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An ancient fireworks tradition at the annual Bridgwater Carnival.
The word 'squib' has, over the years, been used to refer loosely to any of a variety of fireworks. It has been imprecisely applied to bangers, roman candles and mines, and even to a type of firework which used to be applied to sooty chimneys to loosen the worst of the deposits before the sweep pushed up his brushes.
mouseover pic to see moreThe town of Bridgwater in Somerset though, knows only one type of squib. Squibbing is permanently commemorated in the statue 'Spirit of Carnival' and it's history is explained on the plaque:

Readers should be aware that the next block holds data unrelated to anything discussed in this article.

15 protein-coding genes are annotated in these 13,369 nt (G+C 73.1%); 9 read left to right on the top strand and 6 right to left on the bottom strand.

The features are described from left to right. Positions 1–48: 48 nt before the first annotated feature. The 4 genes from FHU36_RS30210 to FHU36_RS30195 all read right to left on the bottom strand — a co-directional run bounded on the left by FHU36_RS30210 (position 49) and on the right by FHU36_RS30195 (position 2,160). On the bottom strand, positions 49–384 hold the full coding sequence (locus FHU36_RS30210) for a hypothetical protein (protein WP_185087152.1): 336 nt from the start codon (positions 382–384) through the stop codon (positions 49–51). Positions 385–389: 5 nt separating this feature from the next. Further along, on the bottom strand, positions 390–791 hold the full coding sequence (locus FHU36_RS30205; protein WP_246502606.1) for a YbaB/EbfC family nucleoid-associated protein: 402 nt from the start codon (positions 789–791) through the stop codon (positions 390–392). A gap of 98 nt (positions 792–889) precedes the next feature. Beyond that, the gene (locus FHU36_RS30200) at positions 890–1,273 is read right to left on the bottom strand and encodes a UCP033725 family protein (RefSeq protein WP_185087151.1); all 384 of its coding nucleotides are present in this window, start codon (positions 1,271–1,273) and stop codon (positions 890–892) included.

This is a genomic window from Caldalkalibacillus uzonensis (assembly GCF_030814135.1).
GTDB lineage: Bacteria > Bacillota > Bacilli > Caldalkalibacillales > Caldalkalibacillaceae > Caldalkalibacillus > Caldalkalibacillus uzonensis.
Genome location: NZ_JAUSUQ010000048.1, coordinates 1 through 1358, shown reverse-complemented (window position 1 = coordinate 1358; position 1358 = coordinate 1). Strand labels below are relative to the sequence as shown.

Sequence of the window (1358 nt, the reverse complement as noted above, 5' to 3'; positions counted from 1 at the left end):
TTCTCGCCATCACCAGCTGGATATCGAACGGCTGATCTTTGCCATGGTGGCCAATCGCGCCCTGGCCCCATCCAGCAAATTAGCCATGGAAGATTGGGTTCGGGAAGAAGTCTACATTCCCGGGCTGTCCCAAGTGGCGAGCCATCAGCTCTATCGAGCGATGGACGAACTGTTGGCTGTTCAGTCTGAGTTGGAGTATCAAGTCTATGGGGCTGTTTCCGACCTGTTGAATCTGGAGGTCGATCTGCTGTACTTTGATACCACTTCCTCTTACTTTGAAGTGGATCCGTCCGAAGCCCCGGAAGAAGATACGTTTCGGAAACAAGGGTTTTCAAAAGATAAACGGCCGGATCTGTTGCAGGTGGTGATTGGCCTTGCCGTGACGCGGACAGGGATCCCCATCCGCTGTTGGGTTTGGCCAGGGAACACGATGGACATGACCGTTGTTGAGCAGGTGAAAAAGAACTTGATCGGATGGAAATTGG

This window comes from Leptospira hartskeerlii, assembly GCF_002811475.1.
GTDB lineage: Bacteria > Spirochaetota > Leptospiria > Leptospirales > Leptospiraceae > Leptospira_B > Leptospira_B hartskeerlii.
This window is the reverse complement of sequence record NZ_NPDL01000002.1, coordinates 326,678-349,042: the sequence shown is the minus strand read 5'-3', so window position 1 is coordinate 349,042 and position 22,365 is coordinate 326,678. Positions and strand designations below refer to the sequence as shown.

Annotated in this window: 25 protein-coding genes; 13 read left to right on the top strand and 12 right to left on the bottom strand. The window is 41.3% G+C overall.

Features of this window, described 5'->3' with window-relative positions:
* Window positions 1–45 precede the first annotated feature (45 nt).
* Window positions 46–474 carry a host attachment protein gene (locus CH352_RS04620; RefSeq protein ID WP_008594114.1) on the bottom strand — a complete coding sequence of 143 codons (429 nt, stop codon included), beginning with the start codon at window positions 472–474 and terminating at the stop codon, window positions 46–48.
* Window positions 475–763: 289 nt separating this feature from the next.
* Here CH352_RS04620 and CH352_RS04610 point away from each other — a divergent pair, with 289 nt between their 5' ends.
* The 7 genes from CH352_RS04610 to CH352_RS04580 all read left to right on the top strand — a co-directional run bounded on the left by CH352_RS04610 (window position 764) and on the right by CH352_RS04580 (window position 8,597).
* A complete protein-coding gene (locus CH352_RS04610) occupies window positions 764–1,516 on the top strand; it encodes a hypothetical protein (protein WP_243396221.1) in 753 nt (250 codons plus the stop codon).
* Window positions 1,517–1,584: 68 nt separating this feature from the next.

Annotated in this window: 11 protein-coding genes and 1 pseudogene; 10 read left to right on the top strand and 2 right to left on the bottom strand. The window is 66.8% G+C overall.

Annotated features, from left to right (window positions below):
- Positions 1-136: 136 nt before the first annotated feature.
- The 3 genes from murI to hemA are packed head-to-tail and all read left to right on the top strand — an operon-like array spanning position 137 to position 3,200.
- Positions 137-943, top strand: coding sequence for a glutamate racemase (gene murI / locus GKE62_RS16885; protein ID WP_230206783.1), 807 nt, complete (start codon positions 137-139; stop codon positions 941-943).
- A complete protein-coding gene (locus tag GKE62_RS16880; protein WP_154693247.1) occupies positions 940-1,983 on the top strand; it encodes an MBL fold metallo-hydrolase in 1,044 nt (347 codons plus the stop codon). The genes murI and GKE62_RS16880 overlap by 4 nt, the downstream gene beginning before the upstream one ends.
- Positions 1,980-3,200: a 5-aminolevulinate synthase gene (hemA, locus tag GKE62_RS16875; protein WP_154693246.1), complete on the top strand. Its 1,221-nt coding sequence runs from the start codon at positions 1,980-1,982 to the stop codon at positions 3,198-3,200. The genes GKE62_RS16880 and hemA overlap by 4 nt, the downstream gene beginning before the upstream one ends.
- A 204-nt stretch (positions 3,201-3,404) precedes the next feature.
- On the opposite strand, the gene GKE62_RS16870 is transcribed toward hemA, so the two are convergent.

"For centuries, on 5th November, the townsfolk of Bridgwater gathered around a bonfire, sited here on the Cornhill to celebrate the failure of Guy Fawkes and his co-conspirators to blow up the Houses of Parliament. Throughout the course of the evening the revellers would light their home-made Squibs and make merry around the flames of the bonfire and so the famous Bridgwater Carnival was born."
"The last bonfire was lit in 1924 but the Bridgwater Squibs still play an important role in the carnival celebrations when a large simultaneous squibbing display brings the festivities to a sparkling, spectacular close."
Each squib is attached to the end of a stout pole. When fully alight the assembly, known as a 'cosh' is held aloft. The double line of squibs - usually well over150 - form a spectacular parade of pyrotechnics.
Statue 'Spirit of Carnival', sculpted by Dave Faulks to celebrate the centuries of Carnival and squibbing.
Squibbing is the sensational finale to the Bridgwater Carnival, which is just one of the many illuminated carnivals of the South West.
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